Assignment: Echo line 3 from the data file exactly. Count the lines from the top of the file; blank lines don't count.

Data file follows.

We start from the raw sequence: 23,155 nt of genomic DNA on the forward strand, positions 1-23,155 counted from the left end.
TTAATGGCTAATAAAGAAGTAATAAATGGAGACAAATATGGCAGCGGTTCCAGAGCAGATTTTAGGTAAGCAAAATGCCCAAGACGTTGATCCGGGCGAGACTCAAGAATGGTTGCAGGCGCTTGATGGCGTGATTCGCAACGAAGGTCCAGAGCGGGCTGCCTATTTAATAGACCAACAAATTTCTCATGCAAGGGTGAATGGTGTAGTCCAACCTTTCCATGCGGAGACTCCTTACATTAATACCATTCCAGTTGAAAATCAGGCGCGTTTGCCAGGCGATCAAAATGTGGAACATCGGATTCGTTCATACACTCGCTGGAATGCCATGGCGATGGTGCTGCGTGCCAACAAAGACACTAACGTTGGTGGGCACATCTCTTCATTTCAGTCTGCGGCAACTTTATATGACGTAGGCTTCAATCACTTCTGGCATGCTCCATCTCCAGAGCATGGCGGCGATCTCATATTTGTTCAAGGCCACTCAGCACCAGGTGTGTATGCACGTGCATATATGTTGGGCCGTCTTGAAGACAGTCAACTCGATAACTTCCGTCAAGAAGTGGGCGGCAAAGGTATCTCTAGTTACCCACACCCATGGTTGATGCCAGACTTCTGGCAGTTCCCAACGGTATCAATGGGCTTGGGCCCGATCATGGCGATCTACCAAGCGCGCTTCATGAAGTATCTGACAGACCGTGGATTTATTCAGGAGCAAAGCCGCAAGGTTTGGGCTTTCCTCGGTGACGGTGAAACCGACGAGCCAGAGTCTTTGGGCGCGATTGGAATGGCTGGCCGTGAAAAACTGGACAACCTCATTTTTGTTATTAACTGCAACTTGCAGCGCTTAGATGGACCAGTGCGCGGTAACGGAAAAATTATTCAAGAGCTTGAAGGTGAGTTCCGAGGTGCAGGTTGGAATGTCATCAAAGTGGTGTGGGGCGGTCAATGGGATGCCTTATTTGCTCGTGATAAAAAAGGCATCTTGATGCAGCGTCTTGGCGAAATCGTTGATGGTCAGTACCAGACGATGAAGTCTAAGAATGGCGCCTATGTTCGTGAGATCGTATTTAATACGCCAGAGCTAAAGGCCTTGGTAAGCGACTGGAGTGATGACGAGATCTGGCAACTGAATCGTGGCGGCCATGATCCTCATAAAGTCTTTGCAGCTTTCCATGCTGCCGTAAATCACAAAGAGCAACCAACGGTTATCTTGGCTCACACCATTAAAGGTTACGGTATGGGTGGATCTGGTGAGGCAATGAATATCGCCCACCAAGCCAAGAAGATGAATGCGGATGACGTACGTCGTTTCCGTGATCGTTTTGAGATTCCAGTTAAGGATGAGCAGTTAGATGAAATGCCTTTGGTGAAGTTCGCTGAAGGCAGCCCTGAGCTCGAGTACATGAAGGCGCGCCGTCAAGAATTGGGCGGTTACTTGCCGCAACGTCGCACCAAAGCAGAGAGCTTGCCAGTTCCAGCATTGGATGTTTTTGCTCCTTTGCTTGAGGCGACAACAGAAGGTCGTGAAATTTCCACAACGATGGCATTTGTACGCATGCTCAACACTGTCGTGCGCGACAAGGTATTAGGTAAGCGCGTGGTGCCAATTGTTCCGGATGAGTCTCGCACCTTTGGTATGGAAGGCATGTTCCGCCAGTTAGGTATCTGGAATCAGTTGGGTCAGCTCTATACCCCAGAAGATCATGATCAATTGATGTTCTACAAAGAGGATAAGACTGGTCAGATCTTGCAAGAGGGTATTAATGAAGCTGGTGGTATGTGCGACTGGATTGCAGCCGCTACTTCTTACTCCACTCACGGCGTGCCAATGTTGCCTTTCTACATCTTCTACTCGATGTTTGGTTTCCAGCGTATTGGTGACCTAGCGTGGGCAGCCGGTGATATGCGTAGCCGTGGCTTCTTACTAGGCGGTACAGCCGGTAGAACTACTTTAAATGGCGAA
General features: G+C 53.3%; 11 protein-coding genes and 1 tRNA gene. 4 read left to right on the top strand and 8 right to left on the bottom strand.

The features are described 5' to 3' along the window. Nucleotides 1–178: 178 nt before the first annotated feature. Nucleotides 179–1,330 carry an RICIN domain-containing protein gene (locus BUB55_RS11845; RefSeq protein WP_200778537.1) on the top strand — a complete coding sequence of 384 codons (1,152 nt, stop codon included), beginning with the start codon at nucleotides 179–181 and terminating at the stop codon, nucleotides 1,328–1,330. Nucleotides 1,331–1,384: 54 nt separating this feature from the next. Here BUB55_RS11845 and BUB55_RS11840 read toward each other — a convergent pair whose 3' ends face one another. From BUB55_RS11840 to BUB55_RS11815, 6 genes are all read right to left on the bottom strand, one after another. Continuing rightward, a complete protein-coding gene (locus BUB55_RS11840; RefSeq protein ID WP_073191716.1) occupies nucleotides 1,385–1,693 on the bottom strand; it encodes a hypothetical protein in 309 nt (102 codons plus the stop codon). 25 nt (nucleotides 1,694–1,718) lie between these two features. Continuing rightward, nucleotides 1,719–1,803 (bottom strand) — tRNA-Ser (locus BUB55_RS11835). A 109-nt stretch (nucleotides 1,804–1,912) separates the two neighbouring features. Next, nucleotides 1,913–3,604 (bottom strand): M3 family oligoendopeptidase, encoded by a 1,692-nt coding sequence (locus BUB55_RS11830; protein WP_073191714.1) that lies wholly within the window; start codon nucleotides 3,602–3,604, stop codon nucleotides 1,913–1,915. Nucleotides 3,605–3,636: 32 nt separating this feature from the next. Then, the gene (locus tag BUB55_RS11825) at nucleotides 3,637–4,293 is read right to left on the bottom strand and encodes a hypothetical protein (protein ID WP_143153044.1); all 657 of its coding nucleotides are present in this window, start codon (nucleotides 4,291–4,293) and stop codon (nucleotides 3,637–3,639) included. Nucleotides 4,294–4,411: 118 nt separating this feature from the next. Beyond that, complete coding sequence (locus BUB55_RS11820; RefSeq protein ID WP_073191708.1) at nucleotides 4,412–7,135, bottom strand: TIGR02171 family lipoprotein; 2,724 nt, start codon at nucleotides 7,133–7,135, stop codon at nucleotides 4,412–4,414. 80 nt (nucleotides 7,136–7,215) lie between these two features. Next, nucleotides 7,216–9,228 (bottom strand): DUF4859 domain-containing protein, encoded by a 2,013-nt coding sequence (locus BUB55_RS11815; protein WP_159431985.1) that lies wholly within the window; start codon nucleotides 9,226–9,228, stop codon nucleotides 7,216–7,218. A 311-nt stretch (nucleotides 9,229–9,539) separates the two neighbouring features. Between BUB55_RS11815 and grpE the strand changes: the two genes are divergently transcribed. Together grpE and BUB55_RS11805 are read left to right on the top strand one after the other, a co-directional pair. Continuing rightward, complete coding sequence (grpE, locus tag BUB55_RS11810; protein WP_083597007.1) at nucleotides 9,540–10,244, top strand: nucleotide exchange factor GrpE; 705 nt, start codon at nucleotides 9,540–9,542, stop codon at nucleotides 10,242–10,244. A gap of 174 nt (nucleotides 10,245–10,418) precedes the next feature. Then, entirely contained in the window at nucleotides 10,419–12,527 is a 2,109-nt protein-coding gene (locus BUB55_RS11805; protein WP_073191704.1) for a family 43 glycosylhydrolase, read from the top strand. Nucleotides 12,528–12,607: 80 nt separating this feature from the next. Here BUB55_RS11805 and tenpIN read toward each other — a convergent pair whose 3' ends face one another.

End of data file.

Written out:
General features: G+C 53.3%; 11 protein-coding genes and 1 tRNA gene. 4 read left to right on the top strand and 8 right to left on the bottom strand.